I believe that this movie deserved more than just a nomination; it deserved the title of Best Picture.

Wednesday, February 17, 2010

Best Pictures That Never Were: Day 1

For the next 18 days I will be listing movies that were nominated for Best Picture but didn’t win even though they deserved it.

Year: 1946
Movie: It’s A Wonderful Life
Best Picture Winner: The Best Years of Our Lives

There is no doubt that both these movies are great. For those of you that haven’t seen The Best Years of Our Lives its definitely a movie worthy of a Best Picture title, like most of the Best Picture winners on this list, but when compared to It’s A Wonderful Life it comes up short for me.
I viewed It’s A Wonderful Life for the first time as a kid in the early ‘90’s and it has become a movie that I watch every year when the Christmas season rolls around. To me the movie is flawless, with great performances from Jimmy Stewart and Donna Reed and an engaging story that still holds up today.
Yet in 1946 the movie opened up in New York City to mixed reviews. The contemporary critical reviews were considered to be mostly negative by the films director Frank Capra. This only goes to show you that critics don’t know what movies are going to stand the test of time and become classics in American Cinema. I guarantee you if you go out and ask people if they saw the movie The Best Years of Our Lives they’re going to say no, but if you ask people if you saw its A Wonderful Life, 99 percent of people will say yes.
It’s A Wonderful Life is just simply a wonderful movie that didn’t deserve to get mixed reviews or be a box office flop, it deserved to be an outstanding success and in my opinion deserved to take home the Best Picture honor. At least it will be a movie that will mean so much to generations to come.

Tuesday, February 2, 2010

Oscar Nominations Are In

Best Motion Picture of the Year
Avatar (2009): James Cameron, Jon Landau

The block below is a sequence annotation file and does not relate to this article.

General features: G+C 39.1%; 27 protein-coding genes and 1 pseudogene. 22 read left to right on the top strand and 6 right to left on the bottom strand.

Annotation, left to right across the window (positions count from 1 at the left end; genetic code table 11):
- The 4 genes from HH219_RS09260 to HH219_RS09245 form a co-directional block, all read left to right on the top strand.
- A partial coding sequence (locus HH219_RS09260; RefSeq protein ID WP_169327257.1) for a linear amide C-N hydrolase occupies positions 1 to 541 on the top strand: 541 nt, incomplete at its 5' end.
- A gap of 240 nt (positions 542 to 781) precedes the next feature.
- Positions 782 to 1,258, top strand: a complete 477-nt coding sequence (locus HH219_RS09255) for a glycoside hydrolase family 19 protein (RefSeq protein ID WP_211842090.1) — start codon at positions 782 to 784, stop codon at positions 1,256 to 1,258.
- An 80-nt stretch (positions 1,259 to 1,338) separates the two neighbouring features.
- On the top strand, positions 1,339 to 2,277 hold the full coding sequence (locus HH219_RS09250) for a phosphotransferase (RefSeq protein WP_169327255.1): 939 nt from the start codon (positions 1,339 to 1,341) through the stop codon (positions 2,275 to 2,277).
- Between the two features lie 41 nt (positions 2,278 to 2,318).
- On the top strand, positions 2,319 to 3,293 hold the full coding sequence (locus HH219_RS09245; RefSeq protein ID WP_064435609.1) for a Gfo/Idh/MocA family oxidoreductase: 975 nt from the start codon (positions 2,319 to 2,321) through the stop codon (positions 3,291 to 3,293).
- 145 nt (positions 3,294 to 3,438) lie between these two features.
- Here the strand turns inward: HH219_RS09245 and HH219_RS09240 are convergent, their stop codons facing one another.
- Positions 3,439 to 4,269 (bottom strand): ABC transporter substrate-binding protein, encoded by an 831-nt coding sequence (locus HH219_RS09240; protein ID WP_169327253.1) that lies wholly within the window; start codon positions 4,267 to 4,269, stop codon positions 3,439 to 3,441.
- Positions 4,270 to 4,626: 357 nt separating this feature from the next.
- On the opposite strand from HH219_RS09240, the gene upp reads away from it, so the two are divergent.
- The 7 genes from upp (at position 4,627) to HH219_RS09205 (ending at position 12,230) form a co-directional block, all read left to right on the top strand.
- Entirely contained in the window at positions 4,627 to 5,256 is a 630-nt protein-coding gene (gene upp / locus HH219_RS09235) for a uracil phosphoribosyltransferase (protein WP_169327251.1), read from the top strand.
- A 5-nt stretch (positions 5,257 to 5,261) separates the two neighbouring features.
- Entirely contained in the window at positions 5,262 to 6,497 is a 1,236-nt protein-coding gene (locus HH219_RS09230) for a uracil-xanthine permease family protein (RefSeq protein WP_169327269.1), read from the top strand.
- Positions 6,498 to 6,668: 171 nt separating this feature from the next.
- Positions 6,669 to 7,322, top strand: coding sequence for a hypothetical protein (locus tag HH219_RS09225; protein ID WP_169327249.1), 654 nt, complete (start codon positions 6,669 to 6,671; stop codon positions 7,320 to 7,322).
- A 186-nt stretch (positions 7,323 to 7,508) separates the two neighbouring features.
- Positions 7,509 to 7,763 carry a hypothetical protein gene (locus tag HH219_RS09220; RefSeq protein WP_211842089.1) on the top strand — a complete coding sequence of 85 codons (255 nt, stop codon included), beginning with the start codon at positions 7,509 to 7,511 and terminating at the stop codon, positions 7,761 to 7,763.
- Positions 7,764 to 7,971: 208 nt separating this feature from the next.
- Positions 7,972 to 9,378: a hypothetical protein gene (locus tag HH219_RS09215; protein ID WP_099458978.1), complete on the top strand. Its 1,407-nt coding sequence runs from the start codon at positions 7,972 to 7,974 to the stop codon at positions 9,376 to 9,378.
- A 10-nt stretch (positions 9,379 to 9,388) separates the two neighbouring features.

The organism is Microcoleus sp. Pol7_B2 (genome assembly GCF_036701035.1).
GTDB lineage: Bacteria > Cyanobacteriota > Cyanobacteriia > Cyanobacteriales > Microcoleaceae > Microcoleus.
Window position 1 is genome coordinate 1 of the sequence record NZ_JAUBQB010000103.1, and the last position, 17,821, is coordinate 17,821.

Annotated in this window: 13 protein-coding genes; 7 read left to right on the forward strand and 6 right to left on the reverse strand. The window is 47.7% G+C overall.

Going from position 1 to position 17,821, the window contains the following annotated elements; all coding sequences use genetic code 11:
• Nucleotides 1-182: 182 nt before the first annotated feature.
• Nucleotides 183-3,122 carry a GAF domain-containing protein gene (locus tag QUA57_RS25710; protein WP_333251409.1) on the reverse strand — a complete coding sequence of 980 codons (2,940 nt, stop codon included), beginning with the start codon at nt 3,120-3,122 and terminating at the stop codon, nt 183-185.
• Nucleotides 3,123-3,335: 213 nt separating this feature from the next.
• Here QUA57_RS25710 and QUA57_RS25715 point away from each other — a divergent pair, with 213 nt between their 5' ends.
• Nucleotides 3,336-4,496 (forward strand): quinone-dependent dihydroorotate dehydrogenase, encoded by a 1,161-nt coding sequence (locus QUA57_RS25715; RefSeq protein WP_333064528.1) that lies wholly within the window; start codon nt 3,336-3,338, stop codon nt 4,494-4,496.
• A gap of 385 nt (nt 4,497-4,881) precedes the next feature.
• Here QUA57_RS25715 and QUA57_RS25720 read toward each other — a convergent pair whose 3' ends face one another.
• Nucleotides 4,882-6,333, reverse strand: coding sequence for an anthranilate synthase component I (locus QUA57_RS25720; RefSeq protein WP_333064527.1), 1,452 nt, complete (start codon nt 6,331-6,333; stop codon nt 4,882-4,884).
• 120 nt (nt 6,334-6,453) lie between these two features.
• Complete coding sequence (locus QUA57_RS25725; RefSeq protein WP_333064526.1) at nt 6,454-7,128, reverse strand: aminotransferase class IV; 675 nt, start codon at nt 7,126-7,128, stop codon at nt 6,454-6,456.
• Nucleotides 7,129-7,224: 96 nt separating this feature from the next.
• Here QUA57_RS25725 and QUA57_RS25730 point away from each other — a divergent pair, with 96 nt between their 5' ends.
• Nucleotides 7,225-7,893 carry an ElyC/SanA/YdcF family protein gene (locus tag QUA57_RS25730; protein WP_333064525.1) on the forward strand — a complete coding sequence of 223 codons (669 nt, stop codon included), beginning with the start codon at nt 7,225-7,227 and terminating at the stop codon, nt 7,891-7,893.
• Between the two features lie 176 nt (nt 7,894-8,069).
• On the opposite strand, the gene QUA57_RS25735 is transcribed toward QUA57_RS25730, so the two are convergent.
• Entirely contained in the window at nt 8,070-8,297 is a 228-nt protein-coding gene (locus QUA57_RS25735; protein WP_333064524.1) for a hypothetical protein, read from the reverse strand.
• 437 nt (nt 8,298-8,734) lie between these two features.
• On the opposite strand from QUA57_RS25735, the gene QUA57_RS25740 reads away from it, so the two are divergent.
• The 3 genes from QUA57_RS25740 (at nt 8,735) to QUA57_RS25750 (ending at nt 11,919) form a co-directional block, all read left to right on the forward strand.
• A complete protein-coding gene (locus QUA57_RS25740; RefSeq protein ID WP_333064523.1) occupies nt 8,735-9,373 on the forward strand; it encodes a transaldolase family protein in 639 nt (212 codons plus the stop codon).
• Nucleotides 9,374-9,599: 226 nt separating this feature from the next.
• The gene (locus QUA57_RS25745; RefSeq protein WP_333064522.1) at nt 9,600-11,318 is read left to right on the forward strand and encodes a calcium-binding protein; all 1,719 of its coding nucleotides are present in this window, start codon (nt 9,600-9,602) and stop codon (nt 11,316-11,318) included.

The Blind Side (2009): Nominees to be determined
District 9 (2009): Peter Jackson, Carolynne Cunningham
An Education (2009): Finola Dwyer, Amanda Posey
The Hurt Locker (2008): Nominees to be determined
Inglourious Basterds (2009): Lawrence Bender
Precious: Based on the Novel Push by Sapphire (2009): Lee Daniels, Sarah Siegel-Magness, Gary Magness
A Serious Man (2009): Joel Coen, Ethan Coen
Up (2009): Jonas Rivera
Up in the Air (2009/I): Daniel Dubiecki, Ivan Reitman, Jason Reitman

Best Performance by an Actor in a Leading Role
Jeff Bridges for Crazy Heart (2009)
George Clooney for Up in the Air (2009/I)
Colin Firth for A Single Man (2009)
Morgan Freeman for Invictus (2009)
Jeremy Renner for The Hurt Locker (2008)

Best Performance by an Actress in a Leading Role
Sandra Bullock for The Blind Side (2009)
Helen Mirren for The Last Station (2009)
Carey Mulligan for An Education (2009)
Gabourey Sidibe for Precious: Based on the Novel Push by Sapphire (2009)
Meryl Streep for Julie & Julia (2009)

Best Performance by an Actor in a Supporting Role
Matt Damon for Invictus (2009)
Woody Harrelson for The Messenger (2009/I)
Christopher Plummer for The Last Station (2009)
Stanley Tucci for The Lovely Bones (2009)
Christoph Waltz for Inglourious Basterds (2009)

Best Performance by an Actress in a Supporting Role
Penélope Cruz for Nine (2009)
Vera Farmiga for Up in the Air (2009/I)
Maggie Gyllenhaal for Crazy Heart (2009)
Anna Kendrick for Up in the Air (2009/I)
Mo'Nique for Precious: Based on the Novel Push by Sapphire (2009)

Best Achievement in Directing
Kathryn Bigelow for The Hurt Locker (2008)
James Cameron for Avatar (2009)
Lee Daniels for Precious: Based on the Novel Push by Sapphire (2009)
Jason Reitman for Up in the Air (2009/I)
Quentin Tarantino for Inglourious Basterds (2009)

Best Writing, Screenplay Written Directly for the Screen
The Hurt Locker (2008): Mark Boal
Inglourious Basterds (2009): Quentin Tarantino
The Messenger (2009/I): Alessandro Camon, Oren Moverman
A Serious Man (2009): Joel Coen, Ethan Coen
Up (2009): Bob Peterson, Pete Docter, Thomas McCarthy

Best Writing, Screenplay Based on Material Previously Produced or Published
District 9 (2009): Neill Blomkamp, Terri Tatchell
An Education (2009): Nick Hornby
In the Loop (2009): Jesse Armstrong, Simon Blackwell, Armando Iannucci, Tony Roche
Precious: Based on the Novel Push by Sapphire (2009): Geoffrey Fletcher
Up in the Air (2009/I): Jason Reitman, Sheldon Turner

Best Achievement in Cinematography
Avatar (2009): Mauro Fiore
Das weisse Band - Eine deutsche Kindergeschichte (2009): Christian Berger